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Default Re: Shipman Steam Engine Boiler

Here is the boiler before the teardown.

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  #15  
Old 06-27-2018, 10:26:23 PM
Sam Shublom Sam Shublom is online now
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Default Re: Shipman Steam Engine Boiler

Catalog cut of Shipman Engine and Boiler

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  #16  
Old 06-28-2018, 08:17:45 PM
Joe K Joe K is offline
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Default Re: Shipman Steam Engine Boiler

You probably want low carbon steel tube. My boiler (VFT - collapsing pressure on the tube) uses 2" tube at 13gauge (a common number for boiler tube.)

Gauge refers to Birmingham Wire Gauge - which is the usual way boiler tubes are specified. http://www.tcwilson.com/boiler_tube_...wall_gauge.php

Your tube is 1-1/2" and if 13 gauge would put the wall thickness at 0.095. One might wonder if this a bit thin for your application (threading) so it might be advisable to increase the gauge?

On thin-wall threading: schedule 10 pipe is generally thought of as "too thin to thread." My experience is it can be threaded but you lose the smallest diameter as the die cuts "through" the tube. For a structural (non-pressure) bearing application this may not matter as the finished thread will fit into fittings and screw properly - it just won't be able to bear full rated pressure for Schedule 10 calculation.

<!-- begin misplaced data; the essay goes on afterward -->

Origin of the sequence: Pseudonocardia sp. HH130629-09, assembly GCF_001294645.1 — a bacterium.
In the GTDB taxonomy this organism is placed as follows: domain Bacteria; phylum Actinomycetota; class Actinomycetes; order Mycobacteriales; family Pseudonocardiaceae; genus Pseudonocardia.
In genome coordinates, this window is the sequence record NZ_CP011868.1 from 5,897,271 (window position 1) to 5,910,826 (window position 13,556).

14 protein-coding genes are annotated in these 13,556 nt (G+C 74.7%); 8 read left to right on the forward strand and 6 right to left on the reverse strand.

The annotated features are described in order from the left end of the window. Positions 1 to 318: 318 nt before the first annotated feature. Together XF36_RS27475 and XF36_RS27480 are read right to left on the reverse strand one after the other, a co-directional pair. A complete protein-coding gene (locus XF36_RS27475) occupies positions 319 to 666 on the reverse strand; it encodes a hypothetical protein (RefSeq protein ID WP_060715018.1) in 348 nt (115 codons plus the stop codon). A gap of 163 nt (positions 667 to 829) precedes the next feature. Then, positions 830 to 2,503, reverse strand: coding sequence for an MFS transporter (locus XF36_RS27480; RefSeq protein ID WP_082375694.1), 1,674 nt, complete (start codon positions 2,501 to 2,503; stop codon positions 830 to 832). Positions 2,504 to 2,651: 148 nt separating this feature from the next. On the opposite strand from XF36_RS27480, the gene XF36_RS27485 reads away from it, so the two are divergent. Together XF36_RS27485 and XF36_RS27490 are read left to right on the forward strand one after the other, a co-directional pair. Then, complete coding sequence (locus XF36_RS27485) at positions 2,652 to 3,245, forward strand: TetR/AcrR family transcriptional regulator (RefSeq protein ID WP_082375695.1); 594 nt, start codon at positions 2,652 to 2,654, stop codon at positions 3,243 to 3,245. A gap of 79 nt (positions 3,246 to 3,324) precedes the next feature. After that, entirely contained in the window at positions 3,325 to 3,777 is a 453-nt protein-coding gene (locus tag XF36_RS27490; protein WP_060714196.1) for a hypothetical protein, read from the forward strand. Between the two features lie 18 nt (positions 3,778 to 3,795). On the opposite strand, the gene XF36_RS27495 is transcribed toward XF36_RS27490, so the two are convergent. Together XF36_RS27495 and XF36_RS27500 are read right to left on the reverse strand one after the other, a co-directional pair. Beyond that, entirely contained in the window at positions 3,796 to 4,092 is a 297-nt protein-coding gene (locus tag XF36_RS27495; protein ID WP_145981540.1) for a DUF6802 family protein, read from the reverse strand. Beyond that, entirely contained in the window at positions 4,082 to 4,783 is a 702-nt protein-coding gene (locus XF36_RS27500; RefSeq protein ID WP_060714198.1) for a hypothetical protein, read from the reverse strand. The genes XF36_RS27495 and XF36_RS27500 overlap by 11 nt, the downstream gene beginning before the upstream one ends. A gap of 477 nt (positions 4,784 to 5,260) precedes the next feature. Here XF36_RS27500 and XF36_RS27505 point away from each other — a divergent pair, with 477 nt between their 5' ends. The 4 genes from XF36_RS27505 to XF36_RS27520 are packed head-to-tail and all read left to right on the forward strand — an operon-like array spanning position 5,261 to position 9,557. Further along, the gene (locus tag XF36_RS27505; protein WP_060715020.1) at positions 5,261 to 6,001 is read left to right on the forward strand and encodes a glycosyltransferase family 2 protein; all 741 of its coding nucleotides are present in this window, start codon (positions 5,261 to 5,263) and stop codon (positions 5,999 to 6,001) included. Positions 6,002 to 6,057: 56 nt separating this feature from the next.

As to sourcing small quantities of carbon steel tube, you might check McMaster-Carr since they have a long history of small quantity sales. https://www.mcmaster.com/#standard-m...tubes/=1dhig9e

They show thicknesses above 0.095 including 0.12, 0.188, 0.25.

I might verify with them that the tube they sell is "seamless." This the only thing I would use for boiler tube in BWG13 and I even have my doubts about seamed standard pipe as is sold at the big-box stores. Too many bad experiences in my power plant work.

Incidentally, for comparison, a 1" pipe (1.315 OD) shows a wall thickness in Sch40 of 0.133 and Schedule 10 of 0.109. A 1-1/4" pipe (1.660 OD) shows a wall thickness in Sch40 of 0.145 and Schedule 10 of 0.109.

Your thread at 24tpi is considerably finer than the 11-1/2tpi of 1" or 1-1/4" pipe. So perhaps the thickness is not that much of an issue for threading?

And - now having seen it - you may be able to simply remove an extant tube and "copy" the thickness. I imagine they might be difficult to remove - the "rust joint" is a now outmoded methodology of sealing pressure pipe but it used to be common. (rust occupies 1-1/2 times the volumetric space of the metal it is rusted from. And why rusty machinery always "seizes up.")

Anyway, sounds like fun. A fellow collector friend has a Shipman engine like yours which is nearly intact, to include a set of spare tubes (iirc) AND the special die to "clean up" the thread before retubing.

I could put you in touch with him if you think you need it.

Joe K
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  #17  
Old 07-04-2018, 09:56:31 PM
dand78 dand78 is offline
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Default Re: Shipman Steam Engine Boiler

I'm glad to see progress in the boiler. It sounds promising
I still have the engine that went with it. I'm saving it for you.

Dan Daugherty